Instagram—currently numbering over 300 million users—has become a revolutionary medium for wide-scale image sharing for amateur photographers. The Guardian has done all city lovers and Instagram fans a favor by creating a list of the best urban Instagrammers in the United States. The list highlights a diversity of visions, locations, and aspects of a city captured by Instagrammers.
To see what students, alums, and faculty of The University of Texas at Austin’s School of Architecture have been documenting during their research travel, check out the Visual Resources Collection’s Instagram.
Source: The Guardian
Source: City Lab
Historic status granted to architectural sites, both monumental and vernacular, is common all over the world. The distinction often places varied degrees of protection on those structures and sites. However, in a unique circumstance, a Barcelona city committee has slated 228 historic stores for protected status.
The ultimate goal of the protection plan is to preserve the buildings in their current state, or more specifically, to preserve their fixtures, furnishings, and decor. In certain elite cases, the buildings, as well as the businesses themselves, will be preserved—or for as long as market forces allow. The onus will be on prospective proprietors to convince the committee their proposed business plan will enhance or improve what already exists without compromising the original integrity. The petition highlights a much debated point between preservationists and planners: can (and should) an historic city survive/exist frozen in time?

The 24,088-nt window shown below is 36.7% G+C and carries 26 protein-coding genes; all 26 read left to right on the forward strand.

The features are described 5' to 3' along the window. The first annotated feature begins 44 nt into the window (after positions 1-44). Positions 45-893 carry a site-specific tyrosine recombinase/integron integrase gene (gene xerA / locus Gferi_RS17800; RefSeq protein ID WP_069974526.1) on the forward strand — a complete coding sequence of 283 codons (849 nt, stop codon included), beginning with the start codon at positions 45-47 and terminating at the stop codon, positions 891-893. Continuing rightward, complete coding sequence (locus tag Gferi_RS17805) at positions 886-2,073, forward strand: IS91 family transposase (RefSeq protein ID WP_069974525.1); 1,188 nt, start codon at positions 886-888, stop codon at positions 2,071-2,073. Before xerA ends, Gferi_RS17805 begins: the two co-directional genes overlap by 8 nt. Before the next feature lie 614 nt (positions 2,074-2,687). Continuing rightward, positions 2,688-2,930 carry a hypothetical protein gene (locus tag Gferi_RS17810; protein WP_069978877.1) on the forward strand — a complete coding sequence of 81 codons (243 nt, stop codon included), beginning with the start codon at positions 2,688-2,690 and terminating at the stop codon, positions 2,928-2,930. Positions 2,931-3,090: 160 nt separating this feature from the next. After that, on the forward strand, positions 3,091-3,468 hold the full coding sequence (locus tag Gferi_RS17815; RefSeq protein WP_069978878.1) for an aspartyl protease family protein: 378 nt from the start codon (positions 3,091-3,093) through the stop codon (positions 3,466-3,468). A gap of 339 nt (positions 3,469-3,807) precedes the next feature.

Source: City Lab
In the center of London—on the South Bank of the River Thames—is the new Nine Elms development. The site includes embassies and mixed use development and is a prime location for a new pedestrian and bicycle connection across the Thames. In addition, a new bridge is slated for construction, which will link Nine Elms to Pimlico. Many architecture firms submitted designs; seventy-four designs were chosen for public viewing and four have been listed as semi-finalists in a competition that will decided which design is constructed. Each of the four designs is unique. Check out the full list of posted entrants here.
Source: Visual News
The City Fix has highlighted four women leaders from Japan, Mexico, United States, and India who are making cities more sustainable.
For example, Fumiko Hayashi, Mayor of Yokohama, Japan has increased equity in Yokohama by eradicating the extensive wait list for government child care to allow for women of all social classes to re-enter the workforce sooner. In India, Ekroop Caur the Managing Director of Bangalore Metropolitan Transport Corporation (BMTC) has revolutionized public transportation for women through increasing safety and comradery. BMTC installed separate boarding for women, CCTV cameras and panic buttons in both buses and bus stations, as well as women-only buses during rush hour. Through these leaders’ acute sensitivity to women’s challenges in urban environments , they have succeeded in increasing access to opportunity and independence for their female constituents.
Source: The City Fix